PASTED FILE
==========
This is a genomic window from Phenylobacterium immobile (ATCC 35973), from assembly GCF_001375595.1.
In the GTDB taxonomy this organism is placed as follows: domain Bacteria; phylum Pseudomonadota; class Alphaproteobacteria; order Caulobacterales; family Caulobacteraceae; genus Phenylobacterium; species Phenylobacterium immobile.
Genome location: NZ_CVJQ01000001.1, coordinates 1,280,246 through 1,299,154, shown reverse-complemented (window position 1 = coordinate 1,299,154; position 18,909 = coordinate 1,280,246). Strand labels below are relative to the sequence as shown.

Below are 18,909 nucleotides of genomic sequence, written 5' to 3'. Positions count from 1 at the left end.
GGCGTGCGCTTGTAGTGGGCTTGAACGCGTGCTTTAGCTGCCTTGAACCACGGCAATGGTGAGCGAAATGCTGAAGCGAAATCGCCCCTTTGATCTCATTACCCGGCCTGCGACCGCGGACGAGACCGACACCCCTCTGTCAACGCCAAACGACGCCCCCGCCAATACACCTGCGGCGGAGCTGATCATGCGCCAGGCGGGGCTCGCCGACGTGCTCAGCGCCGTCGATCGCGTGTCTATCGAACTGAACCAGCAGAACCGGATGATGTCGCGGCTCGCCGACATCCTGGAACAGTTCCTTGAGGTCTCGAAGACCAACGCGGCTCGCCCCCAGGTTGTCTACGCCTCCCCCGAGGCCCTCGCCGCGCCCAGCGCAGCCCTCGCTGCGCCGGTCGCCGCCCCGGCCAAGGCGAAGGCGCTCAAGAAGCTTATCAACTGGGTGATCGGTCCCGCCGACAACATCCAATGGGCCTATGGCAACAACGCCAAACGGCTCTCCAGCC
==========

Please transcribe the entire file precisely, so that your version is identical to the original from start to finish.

This is a genomic window from Phenylobacterium immobile (ATCC 35973), from assembly GCF_001375595.1.
In the GTDB taxonomy this organism is placed as follows: domain Bacteria; phylum Pseudomonadota; class Alphaproteobacteria; order Caulobacterales; family Caulobacteraceae; genus Phenylobacterium; species Phenylobacterium immobile.
Genome location: NZ_CVJQ01000001.1, coordinates 1,280,246 through 1,299,154, shown reverse-complemented (window position 1 = coordinate 1,299,154; position 18,909 = coordinate 1,280,246). Strand labels below are relative to the sequence as shown.

Below are 18,909 nucleotides of genomic sequence, written 5' to 3'. Positions count from 1 at the left end.
GGCGTGCGCTTGTAGTGGGCTTGAACGCGTGCTTTAGCTGCCTTGAACCACGGCAATGGTGAGCGAAATGCTGAAGCGAAATCGCCCCTTTGATCTCATTACCCGGCCTGCGACCGCGGACGAGACCGACACCCCTCTGTCAACGCCAAACGACGCCCCCGCCAATACACCTGCGGCGGAGCTGATCATGCGCCAGGCGGGGCTCGCCGACGTGCTCAGCGCCGTCGATCGCGTGTCTATCGAACTGAACCAGCAGAACCGGATGATGTCGCGGCTCGCCGACATCCTGGAACAGTTCCTTGAGGTCTCGAAGACCAACGCGGCTCGCCCCCAGGTTGTCTACGCCTCCCCCGAGGCCCTCGCCGCGCCCAGCGCAGCCCTCGCTGCGCCGGTCGCCGCCCCGGCCAAGGCGAAGGCGCTCAAGAAGCTTATCAACTGGGTGATCGGTCCCGCCGACAACATCCAATGGGCCTATGGCAACAACGCCAAACGGCTCTCCAGCC